This weeks reading was a whole lot of google information. I enjoyed reading and watching about a feature that I use at least three times a day! I never really thought about the data set and the lexicon that went along with my innocent google terms such as “flourless chocolate cake” or “the history of Appalachian folk music” (for my thesis). I think that I understand the concept, every time you type something into google, it sends out a query to a database which in turn lists possible sources with the same words. As Peter Norvig reminds us, we have to understand that google and other search engines look for the actual word and not the concept itself so we may not always be happy with the results but generally we will receive what we ask for. I enjoyed the question and answer portion at the end of the talk, especially when Norvig briefly talked about OCR, when he related it to the book scanning project I knew that I had to look it up on, you guessed it, GOOGLE…which brought me to wikipedia…but we’ve already talked about that so…moving on. OCR is Optical Character Recognition, which is basically scanned documents that are cataloged in a database. It also is smart software that reads fonts and words so that these documents can be search-able just like any other term that we google. I immediately thought of the James Monroe group for this one with all of their transcriptions.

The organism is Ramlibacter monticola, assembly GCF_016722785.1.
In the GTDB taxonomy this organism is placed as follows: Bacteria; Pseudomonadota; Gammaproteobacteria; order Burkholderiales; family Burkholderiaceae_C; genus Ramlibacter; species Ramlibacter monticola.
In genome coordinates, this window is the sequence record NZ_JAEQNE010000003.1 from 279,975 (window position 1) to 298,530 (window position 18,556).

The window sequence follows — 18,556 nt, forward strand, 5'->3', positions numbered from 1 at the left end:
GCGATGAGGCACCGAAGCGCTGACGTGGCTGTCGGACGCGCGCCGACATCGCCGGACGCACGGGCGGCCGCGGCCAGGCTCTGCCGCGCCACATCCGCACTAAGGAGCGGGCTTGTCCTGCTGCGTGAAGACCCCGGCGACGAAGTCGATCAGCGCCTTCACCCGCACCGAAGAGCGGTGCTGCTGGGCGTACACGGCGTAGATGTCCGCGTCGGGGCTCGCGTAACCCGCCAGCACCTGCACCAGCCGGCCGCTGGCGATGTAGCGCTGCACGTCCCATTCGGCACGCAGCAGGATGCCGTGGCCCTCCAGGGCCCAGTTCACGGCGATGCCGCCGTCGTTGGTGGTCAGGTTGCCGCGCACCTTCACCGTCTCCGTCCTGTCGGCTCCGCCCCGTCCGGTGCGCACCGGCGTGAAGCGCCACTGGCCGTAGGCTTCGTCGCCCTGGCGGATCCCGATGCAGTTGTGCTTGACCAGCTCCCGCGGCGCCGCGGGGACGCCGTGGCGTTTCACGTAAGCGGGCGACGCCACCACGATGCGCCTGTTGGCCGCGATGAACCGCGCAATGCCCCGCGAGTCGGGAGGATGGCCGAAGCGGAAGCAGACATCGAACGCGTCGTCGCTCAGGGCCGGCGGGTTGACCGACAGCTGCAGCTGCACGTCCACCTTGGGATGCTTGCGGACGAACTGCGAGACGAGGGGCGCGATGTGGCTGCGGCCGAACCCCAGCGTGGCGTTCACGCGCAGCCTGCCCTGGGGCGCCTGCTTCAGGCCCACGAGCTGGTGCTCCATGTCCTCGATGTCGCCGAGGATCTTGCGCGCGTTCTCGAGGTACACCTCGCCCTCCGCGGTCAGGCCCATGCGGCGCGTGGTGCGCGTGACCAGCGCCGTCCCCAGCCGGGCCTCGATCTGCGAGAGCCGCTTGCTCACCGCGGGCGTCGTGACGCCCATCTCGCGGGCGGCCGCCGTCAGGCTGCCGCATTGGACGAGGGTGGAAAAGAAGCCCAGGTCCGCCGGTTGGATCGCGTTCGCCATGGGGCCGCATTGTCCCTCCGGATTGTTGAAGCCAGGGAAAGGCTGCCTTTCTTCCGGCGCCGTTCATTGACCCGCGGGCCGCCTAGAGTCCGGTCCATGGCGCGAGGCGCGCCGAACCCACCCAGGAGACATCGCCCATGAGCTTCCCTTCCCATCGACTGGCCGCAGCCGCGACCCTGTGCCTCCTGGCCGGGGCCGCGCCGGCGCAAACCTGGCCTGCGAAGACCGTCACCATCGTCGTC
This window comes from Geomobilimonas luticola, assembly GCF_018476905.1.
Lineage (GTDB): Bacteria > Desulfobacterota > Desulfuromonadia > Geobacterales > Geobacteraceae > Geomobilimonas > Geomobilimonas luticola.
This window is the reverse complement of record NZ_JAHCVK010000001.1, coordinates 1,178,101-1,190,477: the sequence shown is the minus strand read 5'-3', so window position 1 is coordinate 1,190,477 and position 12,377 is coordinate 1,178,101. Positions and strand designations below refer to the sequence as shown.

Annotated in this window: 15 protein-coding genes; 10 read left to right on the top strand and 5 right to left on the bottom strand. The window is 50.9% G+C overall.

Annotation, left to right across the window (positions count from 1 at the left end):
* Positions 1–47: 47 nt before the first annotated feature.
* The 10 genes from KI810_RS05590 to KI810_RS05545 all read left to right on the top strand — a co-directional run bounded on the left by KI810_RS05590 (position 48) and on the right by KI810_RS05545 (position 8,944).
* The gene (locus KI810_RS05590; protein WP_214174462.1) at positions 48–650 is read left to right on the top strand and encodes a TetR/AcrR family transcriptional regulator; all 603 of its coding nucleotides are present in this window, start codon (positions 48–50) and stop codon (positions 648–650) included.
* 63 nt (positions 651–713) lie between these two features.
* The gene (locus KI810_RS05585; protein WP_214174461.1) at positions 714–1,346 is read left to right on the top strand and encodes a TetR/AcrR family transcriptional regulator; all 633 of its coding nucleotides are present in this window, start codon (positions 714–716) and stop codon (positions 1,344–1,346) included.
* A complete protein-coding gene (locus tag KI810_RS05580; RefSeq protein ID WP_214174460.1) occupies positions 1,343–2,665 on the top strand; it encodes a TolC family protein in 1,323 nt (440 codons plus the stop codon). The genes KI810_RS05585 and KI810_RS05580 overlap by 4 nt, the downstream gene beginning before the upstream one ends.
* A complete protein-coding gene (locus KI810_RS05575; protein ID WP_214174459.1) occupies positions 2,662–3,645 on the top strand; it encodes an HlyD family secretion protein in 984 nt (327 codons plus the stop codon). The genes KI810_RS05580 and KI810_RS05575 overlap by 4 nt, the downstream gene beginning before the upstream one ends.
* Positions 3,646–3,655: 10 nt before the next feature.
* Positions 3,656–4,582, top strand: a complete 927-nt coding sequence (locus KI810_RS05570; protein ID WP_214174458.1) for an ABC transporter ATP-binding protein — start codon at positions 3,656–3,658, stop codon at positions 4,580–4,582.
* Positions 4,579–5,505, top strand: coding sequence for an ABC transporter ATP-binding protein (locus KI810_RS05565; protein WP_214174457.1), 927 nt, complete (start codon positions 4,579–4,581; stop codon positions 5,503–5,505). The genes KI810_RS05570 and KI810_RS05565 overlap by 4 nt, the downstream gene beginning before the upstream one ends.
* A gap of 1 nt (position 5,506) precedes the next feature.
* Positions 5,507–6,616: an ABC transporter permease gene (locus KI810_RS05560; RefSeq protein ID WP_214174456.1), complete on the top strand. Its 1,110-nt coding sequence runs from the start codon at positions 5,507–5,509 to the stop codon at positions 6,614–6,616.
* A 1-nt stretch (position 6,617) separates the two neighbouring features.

Dan Cohen took this idea little further when he talked about the H-bot tool and how a system like that could analyze and answer a question rather than looking for an actual word. When comparing Norvig to Cohen, I have to say that Cohen seemed to frame his explanation in a more user friendly way. Illustrating the user interface as well as explaining the process behind that tool.
I also enjoyed “Googling the Victorians”, I too appreciate the speed at which one can recover scholarly articles and periodicals via google. I personally use search the “scholarly article” tab for every research paper that I do, so thank you Patrick Leary for reminding me that I am not alone in this search!
As for group news:
I don’t know what Megan said at the ring ceremony but there are certainly more entries on our guestbook!!! Yay to her and her marketing skills! This weekend, Jonathan looked up faculty alumni and emailed them our introductory letter with the link to our website and I looked up the admission staff alums and emailed them the same information. We are all working on our research so as we plug along everyone should check the site OFTEN for updated information on the Alumni in the images. I plan on spending all of my free time tomorrow, Tuesday, on the third floor of the library looking through old year books! One of the time periods that I am responsible for is the 1910’s and 1920’s so I am really excited to search the pages of those old books! Other than that, we are still on track and moving forward everyday.
I will leave you with this picture as an homage to “Applying Quantitative Analysis to Classic Lit” in combination with the most unlikely of words to be googled together!